Working one hole at a time using the Popsicle stick or spreader, start pressing the filler into a hole. You want to pack it as deep as you can into the bottom without leaving voids or bubbles. The glue will shrink as the moisture evaporates during curing so mound the holes full.

Now we are going to apply some pressure with clamps. Select pieces of scrap wood to protect your surfaces from the clamps which will dent, scratch, and break the surfaces of your drawers if they are not protected. I used screw clamps, you can use whatever you have available.
Place a piece of paper over each glue filled hole. If your paper has a shiny side that side should face the glue. Place smooth wooden blocks large enough to more than cover the hole over the paper. With a second wooden block on the other side tighten each clamp. The clamp should be snug to tight, you don’t need to crush the wood, just hold it tightly together.

Leave for a two to three hours to let the pressure distribute the materials and the glue will penetrate the existing chipboard.

The glue will not cure if covered so after several hours remove the clamps and carefully remove the paper to leave as much filler as possible in the holes. Leave them overnight to dry or longer to dry and cure. They will likely take longer to cure than wood glue usually takes due to the volume of the filler.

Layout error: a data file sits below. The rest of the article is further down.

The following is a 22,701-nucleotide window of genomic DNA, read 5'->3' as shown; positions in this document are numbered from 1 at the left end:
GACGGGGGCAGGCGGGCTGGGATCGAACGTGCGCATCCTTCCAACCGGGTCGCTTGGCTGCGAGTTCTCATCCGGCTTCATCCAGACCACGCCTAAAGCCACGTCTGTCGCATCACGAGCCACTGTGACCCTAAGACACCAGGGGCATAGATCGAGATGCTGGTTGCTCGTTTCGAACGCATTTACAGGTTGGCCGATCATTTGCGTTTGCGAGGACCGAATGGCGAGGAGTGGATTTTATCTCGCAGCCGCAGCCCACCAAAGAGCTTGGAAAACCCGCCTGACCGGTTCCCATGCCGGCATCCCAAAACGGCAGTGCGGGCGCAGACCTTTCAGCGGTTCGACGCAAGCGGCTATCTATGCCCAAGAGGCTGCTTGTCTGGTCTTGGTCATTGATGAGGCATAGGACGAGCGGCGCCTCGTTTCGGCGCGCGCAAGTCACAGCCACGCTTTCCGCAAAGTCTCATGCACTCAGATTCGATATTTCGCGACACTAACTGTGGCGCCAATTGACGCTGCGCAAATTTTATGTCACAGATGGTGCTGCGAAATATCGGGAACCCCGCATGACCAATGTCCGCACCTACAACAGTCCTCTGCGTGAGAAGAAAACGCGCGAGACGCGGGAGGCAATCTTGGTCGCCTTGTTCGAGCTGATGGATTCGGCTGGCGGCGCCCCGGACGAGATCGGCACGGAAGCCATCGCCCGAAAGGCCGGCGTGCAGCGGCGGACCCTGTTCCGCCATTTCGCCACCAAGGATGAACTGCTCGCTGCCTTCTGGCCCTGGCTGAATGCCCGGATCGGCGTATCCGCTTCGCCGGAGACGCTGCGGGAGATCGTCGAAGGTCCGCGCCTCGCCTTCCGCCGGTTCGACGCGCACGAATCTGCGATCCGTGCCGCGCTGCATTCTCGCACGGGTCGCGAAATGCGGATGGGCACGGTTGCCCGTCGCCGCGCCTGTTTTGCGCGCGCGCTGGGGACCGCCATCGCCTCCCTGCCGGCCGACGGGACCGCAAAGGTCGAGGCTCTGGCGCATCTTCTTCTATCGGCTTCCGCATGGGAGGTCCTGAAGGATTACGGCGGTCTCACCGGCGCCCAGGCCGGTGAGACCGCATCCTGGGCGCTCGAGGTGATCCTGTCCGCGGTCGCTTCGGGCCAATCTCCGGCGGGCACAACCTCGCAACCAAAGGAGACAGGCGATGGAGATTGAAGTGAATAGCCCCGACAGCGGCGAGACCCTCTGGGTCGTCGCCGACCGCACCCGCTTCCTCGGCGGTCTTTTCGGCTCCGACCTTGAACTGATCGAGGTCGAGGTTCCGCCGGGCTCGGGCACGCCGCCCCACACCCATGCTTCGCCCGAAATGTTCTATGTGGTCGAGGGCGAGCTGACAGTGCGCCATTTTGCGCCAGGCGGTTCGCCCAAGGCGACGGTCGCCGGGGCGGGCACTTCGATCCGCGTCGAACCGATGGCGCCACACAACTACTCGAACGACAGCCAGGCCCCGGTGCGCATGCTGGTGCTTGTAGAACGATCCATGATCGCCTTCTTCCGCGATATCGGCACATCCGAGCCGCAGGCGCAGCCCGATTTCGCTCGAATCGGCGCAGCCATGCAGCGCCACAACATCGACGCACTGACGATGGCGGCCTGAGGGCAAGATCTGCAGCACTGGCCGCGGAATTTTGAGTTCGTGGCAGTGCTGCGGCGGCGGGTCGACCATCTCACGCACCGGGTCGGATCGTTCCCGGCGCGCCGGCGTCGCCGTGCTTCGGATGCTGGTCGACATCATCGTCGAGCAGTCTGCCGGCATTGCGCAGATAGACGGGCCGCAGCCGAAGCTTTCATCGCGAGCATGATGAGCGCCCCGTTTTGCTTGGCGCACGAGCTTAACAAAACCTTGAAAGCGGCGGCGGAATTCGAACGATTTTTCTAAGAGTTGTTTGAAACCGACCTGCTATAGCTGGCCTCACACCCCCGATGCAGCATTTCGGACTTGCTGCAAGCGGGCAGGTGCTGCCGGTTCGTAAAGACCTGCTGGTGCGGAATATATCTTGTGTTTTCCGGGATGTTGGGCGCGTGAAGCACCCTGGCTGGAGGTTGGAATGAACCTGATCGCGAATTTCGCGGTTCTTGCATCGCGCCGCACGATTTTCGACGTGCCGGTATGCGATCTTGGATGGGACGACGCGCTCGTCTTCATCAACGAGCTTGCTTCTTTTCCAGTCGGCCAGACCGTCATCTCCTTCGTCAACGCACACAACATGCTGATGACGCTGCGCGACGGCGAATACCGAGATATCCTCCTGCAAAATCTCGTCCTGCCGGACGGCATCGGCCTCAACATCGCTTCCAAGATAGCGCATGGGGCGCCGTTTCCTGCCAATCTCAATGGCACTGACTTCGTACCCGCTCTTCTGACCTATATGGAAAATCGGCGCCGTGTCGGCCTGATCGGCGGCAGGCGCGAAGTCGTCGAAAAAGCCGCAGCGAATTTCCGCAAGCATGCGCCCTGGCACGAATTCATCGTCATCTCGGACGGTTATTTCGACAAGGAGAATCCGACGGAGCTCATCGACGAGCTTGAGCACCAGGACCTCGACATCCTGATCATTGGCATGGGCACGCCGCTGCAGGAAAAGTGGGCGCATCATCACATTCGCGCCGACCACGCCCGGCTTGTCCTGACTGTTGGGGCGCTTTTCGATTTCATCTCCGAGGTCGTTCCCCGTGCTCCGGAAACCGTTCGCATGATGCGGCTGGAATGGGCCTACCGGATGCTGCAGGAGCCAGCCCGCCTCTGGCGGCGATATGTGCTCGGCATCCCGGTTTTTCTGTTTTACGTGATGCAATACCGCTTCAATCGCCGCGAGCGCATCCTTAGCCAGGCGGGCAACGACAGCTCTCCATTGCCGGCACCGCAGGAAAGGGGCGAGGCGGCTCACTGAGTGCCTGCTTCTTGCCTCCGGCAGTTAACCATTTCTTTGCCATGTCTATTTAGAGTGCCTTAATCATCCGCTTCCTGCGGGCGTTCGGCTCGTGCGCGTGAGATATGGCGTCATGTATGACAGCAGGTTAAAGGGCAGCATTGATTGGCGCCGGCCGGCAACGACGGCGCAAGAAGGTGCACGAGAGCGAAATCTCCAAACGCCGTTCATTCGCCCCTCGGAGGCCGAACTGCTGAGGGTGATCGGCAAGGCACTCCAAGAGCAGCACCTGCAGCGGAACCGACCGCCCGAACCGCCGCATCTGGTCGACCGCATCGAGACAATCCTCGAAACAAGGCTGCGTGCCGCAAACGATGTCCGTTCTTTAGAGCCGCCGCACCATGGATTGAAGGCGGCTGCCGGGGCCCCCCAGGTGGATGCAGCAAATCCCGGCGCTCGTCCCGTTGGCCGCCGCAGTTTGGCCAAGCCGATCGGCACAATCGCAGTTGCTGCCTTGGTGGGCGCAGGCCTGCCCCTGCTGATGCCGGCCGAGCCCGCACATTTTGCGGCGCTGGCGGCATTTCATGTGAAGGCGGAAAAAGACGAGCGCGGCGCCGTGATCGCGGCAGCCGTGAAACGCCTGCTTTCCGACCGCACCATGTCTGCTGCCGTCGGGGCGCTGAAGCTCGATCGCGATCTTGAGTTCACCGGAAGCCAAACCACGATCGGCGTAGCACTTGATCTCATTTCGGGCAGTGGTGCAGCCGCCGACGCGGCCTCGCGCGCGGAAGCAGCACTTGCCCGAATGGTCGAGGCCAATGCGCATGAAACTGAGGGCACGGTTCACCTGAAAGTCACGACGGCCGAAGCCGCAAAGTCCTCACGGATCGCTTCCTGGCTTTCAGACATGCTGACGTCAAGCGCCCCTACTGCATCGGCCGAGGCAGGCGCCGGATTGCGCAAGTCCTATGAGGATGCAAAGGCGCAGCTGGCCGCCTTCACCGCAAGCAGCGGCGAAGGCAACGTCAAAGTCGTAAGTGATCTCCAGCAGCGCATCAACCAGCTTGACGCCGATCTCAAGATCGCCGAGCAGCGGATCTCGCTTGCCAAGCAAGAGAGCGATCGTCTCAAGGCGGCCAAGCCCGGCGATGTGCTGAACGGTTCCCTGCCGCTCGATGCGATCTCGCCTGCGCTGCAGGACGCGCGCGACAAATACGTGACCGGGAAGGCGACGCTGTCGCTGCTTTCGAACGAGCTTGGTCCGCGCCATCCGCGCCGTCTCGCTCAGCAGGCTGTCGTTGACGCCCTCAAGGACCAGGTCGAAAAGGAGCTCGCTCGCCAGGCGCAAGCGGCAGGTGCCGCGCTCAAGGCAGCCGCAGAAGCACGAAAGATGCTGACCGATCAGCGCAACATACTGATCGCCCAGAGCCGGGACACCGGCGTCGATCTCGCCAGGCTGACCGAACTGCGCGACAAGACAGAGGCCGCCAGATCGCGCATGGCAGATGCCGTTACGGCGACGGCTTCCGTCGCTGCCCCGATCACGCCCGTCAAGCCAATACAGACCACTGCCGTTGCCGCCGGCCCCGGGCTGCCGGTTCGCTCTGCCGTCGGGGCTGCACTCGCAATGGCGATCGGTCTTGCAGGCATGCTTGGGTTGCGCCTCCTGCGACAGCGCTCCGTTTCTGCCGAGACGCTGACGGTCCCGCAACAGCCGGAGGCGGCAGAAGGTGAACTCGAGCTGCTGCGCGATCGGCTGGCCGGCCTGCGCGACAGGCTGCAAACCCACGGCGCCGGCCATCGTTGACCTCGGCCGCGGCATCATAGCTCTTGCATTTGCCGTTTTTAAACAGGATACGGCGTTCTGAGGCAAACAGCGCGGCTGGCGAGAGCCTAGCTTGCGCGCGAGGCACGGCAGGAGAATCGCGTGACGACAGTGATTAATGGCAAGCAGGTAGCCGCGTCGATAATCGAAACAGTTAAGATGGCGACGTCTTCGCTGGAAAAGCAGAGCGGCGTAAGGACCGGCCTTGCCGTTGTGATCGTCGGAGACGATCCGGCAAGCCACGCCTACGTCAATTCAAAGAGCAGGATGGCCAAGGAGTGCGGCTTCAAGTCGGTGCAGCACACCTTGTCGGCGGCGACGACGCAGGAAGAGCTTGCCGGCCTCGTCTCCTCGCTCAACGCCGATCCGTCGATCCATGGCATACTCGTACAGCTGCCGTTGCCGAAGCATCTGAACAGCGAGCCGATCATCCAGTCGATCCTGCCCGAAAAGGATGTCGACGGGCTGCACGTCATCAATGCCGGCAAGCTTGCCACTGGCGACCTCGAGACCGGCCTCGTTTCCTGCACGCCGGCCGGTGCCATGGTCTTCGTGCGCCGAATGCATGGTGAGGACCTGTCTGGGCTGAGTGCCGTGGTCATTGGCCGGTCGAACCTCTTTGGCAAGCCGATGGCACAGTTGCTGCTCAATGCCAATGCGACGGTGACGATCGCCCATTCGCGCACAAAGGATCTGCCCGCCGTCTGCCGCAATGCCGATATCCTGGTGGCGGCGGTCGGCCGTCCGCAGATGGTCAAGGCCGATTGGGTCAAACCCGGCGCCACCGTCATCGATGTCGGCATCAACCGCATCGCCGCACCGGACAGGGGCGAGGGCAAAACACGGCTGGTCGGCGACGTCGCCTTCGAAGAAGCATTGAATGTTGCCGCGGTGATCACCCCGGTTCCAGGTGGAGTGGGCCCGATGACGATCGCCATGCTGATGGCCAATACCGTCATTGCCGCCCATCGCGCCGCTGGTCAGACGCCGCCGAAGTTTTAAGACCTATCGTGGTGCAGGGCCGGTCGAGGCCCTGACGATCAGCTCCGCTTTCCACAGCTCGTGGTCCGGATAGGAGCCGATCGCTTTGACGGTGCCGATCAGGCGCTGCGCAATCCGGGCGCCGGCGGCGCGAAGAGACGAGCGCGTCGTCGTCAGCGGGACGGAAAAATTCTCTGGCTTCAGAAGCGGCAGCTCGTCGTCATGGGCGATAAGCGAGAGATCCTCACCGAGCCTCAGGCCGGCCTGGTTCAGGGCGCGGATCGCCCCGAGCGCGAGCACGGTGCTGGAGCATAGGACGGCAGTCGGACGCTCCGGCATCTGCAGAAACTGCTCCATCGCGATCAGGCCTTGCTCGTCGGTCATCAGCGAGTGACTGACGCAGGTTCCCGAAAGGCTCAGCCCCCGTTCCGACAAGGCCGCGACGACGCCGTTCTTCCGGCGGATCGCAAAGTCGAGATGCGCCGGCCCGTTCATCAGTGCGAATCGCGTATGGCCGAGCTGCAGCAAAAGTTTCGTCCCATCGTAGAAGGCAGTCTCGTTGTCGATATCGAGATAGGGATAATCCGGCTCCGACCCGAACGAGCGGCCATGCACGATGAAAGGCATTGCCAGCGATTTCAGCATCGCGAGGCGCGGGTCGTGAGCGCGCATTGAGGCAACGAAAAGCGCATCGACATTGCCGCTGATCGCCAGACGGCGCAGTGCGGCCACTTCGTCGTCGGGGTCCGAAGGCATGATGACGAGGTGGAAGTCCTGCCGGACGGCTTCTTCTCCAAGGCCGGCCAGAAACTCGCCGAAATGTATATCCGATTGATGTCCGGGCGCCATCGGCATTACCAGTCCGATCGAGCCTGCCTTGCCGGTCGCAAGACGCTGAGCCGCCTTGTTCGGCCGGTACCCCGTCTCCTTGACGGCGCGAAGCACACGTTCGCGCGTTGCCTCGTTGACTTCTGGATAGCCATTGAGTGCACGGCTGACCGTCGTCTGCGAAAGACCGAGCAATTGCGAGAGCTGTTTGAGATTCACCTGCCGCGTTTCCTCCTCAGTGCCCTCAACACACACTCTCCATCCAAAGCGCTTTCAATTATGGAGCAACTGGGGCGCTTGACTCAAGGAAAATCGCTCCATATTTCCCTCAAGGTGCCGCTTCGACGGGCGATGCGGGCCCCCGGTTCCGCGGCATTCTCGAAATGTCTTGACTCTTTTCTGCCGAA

You will probably notice that the old screw threads are full of wood. Clean them with a wire brush so they bite into the repaired drawer face without interference. If you don’t have a wire brush you may be able to clean them using the drawer body front by backing them all the way out. This step is not critical.

The next day or when you are confident all the filler has fully cured you can proceed. The filler likely contracted leaving the center slightly concave, this is OK. If you have a large void and feel you need more filler you can repeat the above steps but it is usually not necessary.